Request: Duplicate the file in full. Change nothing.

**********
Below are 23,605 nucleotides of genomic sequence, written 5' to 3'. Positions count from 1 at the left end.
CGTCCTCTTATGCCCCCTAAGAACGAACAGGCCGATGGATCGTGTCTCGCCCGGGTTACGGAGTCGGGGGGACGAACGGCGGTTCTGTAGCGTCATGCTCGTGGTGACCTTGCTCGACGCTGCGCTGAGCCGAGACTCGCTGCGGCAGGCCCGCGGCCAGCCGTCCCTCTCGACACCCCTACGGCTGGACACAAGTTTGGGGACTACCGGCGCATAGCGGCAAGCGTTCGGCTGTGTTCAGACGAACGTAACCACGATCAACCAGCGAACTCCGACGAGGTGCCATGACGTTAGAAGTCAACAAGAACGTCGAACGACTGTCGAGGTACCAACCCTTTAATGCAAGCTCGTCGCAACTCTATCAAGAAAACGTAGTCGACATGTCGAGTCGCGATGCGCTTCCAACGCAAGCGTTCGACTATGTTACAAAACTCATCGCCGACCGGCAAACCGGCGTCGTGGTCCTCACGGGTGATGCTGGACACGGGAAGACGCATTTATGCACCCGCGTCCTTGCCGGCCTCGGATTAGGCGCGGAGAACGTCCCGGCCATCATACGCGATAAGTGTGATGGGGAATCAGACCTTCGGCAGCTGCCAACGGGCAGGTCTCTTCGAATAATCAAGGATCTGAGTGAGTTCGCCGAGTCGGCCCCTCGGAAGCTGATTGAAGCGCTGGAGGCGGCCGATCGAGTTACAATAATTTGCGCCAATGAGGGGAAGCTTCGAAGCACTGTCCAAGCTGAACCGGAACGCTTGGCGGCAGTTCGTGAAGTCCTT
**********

Below are 23,605 nucleotides of genomic sequence, written 5' to 3'. Positions count from 1 at the left end.
CGTCCTCTTATGCCCCCTAAGAACGAACAGGCCGATGGATCGTGTCTCGCCCGGGTTACGGAGTCGGGGGGACGAACGGCGGTTCTGTAGCGTCATGCTCGTGGTGACCTTGCTCGACGCTGCGCTGAGCCGAGACTCGCTGCGGCAGGCCCGCGGCCAGCCGTCCCTCTCGACACCCCTACGGCTGGACACAAGTTTGGGGACTACCGGCGCATAGCGGCAAGCGTTCGGCTGTGTTCAGACGAACGTAACCACGATCAACCAGCGAACTCCGACGAGGTGCCATGACGTTAGAAGTCAACAAGAACGTCGAACGACTGTCGAGGTACCAACCCTTTAATGCAAGCTCGTCGCAACTCTATCAAGAAAACGTAGTCGACATGTCGAGTCGCGATGCGCTTCCAACGCAAGCGTTCGACTATGTTACAAAACTCATCGCCGACCGGCAAACCGGCGTCGTGGTCCTCACGGGTGATGCTGGACACGGGAAGACGCATTTATGCACCCGCGTCCTTGCCGGCCTCGGATTAGGCGCGGAGAACGTCCCGGCCATCATACGCGATAAGTGTGATGGGGAATCAGACCTTCGGCAGCTGCCAACGGGCAGGTCTCTTCGAATAATCAAGGATCTGAGTGAGTTCGCCGAGTCGGCCCCTCGGAAGCTGATTGAAGCGCTGGAGGCGGCCGATCGAGTTACAATAATTTGCGCCAATGAGGGGAAGCTTCGAAGCACTGTCCAAGCTGAACCGGAACGCTTGGCGGCAGTTCGTGAAGTCCTT